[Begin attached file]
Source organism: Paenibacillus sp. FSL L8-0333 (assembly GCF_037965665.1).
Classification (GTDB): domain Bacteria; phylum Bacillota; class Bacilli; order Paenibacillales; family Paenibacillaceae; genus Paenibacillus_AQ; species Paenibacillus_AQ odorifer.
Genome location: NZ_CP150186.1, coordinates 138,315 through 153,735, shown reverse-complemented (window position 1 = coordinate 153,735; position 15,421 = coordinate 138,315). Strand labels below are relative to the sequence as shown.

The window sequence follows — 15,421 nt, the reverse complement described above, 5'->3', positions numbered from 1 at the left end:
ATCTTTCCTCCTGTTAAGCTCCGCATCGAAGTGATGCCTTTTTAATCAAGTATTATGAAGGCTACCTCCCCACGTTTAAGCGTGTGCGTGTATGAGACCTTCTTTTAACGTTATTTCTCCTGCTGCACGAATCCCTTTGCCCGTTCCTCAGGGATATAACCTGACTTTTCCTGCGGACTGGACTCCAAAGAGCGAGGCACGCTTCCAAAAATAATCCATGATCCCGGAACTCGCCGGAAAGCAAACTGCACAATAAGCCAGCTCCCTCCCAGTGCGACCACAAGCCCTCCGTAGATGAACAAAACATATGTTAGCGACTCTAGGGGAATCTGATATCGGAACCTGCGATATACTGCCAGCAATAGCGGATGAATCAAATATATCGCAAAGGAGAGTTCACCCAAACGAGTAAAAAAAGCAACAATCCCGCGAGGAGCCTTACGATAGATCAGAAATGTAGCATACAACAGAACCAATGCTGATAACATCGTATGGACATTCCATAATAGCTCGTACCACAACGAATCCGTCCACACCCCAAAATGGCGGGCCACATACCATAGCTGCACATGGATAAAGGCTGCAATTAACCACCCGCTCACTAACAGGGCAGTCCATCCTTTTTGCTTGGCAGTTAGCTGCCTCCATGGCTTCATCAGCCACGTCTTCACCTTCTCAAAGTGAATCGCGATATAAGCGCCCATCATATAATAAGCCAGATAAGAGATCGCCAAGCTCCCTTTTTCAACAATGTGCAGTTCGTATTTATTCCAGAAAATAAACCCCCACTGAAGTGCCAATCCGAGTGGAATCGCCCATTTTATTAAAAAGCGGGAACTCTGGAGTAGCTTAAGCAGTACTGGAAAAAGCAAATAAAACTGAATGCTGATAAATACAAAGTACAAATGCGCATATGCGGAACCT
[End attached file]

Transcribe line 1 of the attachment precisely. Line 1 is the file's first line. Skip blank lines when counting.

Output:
Source organism: Paenibacillus sp. FSL L8-0333 (assembly GCF_037965665.1).